Success? Depends on who you ask…

Successful is me in my mother’s eyes. Successful is, almost, everyone else that surrounds me, but me – in my eyes.

Success means almost everything and nothing to me at the same time. I don’t even know how to measure it nor to understand it.

Does success also mean happiness? Or maybe happiness by itself means that one is successful? Is money or a good job considered success? And what if it means being enslaved to it, does it still count? And if it makes you unhappy, does it still count? Is achieving goals enough to be successful? And if my goals are just to do nothing and “survive” life without doing anything remarkable – Will I still be counted as successful if I will achieve it? Can one be a successful loser? Can success be replaced with value and quality?

What makes one successful? who can really tell? Is there a right answer? Probably not. And again, everything is being measured and judged with tools such as interpretation and relativity.








Privacy – Can we really define it?

Privacy, such a strong meaningful word. Such a vague and omnibus word. What do we really know about privacy? How much do we really understand it? And how can we define and set the boundaries of breaching one’s privacy?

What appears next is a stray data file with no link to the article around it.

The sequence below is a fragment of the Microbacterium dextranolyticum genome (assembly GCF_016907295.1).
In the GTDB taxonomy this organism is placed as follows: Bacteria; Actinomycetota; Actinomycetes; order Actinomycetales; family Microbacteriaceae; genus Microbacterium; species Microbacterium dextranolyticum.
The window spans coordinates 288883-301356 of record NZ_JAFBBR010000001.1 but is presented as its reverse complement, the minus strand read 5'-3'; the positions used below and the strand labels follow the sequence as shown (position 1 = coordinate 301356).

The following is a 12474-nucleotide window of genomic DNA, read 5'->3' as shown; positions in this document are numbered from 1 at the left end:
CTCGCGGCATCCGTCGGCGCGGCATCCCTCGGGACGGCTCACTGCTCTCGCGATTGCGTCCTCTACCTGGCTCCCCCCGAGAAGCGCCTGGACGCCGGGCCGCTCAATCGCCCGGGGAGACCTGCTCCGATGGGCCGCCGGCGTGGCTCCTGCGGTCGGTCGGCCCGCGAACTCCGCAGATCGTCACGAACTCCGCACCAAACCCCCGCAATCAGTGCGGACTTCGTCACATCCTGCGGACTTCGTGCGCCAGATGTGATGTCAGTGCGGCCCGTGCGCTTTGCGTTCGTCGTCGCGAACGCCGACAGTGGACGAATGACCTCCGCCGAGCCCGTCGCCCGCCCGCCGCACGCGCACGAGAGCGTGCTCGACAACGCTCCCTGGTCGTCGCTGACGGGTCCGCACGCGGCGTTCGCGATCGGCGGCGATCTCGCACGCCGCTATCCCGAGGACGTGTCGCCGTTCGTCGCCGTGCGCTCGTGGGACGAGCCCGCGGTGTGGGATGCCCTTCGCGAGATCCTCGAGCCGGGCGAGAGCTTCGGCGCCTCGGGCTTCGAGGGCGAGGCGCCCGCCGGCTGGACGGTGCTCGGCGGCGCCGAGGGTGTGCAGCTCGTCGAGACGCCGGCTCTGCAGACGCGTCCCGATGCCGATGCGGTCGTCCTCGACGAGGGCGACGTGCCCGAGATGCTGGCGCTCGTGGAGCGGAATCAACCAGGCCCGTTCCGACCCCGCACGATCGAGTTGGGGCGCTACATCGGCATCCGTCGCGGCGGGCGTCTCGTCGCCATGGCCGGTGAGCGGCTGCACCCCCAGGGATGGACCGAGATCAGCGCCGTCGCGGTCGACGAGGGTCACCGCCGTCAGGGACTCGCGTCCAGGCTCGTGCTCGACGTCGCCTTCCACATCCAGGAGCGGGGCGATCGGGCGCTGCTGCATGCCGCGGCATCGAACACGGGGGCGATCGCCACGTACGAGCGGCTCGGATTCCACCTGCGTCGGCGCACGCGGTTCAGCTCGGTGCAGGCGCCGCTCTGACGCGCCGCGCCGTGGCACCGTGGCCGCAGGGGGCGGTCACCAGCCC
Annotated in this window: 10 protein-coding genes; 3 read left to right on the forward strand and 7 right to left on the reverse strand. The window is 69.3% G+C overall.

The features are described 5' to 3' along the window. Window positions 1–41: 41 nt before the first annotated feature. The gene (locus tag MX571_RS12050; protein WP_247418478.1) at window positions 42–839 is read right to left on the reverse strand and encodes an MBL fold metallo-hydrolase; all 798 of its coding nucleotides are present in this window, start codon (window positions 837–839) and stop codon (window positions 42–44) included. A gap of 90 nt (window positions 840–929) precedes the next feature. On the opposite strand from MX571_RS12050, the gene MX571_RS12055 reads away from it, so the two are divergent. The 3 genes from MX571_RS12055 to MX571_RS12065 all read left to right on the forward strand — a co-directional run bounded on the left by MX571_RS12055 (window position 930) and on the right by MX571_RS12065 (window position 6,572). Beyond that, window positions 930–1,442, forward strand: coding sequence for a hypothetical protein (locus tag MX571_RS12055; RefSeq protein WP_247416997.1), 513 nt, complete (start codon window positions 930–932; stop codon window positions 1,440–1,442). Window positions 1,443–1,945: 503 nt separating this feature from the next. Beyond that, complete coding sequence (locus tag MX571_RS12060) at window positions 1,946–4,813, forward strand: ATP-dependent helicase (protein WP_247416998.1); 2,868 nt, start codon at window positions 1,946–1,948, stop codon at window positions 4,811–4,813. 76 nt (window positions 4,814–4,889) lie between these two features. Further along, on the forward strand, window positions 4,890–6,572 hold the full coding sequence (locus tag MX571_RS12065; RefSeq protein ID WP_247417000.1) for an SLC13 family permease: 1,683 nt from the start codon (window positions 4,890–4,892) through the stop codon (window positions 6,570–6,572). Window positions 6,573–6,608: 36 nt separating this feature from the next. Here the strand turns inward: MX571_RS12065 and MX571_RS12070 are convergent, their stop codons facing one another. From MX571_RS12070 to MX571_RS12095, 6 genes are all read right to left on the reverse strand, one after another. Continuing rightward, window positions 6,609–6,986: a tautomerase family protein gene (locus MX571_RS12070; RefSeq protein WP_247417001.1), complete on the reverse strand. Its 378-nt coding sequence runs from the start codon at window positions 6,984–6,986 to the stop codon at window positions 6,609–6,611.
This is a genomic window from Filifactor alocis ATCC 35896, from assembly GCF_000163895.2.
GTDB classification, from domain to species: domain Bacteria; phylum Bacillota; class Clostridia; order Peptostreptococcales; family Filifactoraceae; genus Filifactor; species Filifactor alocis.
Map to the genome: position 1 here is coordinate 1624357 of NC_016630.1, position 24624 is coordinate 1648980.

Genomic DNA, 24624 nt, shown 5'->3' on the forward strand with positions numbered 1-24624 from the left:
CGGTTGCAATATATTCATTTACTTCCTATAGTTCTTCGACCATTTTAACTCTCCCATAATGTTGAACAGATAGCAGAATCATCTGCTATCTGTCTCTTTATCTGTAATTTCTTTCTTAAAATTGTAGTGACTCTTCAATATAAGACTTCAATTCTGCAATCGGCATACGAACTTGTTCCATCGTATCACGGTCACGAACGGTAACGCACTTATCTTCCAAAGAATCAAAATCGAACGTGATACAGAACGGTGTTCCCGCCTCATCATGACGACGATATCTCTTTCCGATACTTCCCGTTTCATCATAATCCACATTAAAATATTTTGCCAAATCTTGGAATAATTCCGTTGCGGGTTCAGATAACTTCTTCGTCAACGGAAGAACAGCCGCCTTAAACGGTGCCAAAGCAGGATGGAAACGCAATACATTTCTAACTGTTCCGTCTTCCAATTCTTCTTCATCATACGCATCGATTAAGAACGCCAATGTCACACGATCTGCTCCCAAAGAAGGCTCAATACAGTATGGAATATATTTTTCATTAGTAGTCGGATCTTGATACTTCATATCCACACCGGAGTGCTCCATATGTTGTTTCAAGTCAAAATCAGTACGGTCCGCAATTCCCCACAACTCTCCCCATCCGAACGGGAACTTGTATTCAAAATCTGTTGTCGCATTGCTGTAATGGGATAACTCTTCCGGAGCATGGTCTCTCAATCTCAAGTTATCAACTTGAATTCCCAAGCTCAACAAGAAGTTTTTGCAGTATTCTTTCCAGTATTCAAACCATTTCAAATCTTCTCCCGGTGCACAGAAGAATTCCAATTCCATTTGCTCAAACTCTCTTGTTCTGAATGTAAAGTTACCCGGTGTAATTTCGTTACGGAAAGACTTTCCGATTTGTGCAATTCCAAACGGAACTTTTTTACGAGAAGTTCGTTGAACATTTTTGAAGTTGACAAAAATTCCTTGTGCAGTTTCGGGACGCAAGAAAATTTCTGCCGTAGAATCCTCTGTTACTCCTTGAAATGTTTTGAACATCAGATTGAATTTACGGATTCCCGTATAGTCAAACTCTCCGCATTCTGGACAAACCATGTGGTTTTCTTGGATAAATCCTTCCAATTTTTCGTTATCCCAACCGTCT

Many law systems around the world consider privacy as one of the most important values and rights that a person is eligible for. Breaching this right might be accompanied with a penalty, which can vary from a fine, as an “easy” punishment, through administrative limitations and up to, actual, jail time – Depending on the severity of the breaching act.

But, really, how can we even define what privacy is? Of course, Law systems must create a set of “dry” rules in order to enforce the prohibition to breach it. But we, as individuals, are not bound to a certain interpretation of privacy. We come from different cultures, with different educational systems and with different points of view on the world, and therefore on privacy as well.

When would we feel that our privacy was breached? When having sex while our baby or dog or even another adult is in the room? When reading the paper in our living room while the neighbor can see us from the window? Maybe when someone is listening to us talking on the phone or peeking on us texting or “facebooking”? Even being asked types of different questions might be interpreted as a breach of one’s privacy.

We see different examples from different cultures which interpret privacy in different ways. For instance, in Germany, it is costumed to sunbathe or use the sauna naked, whether in different countries people would consider this offensive and would feel violated if another person will see them naked.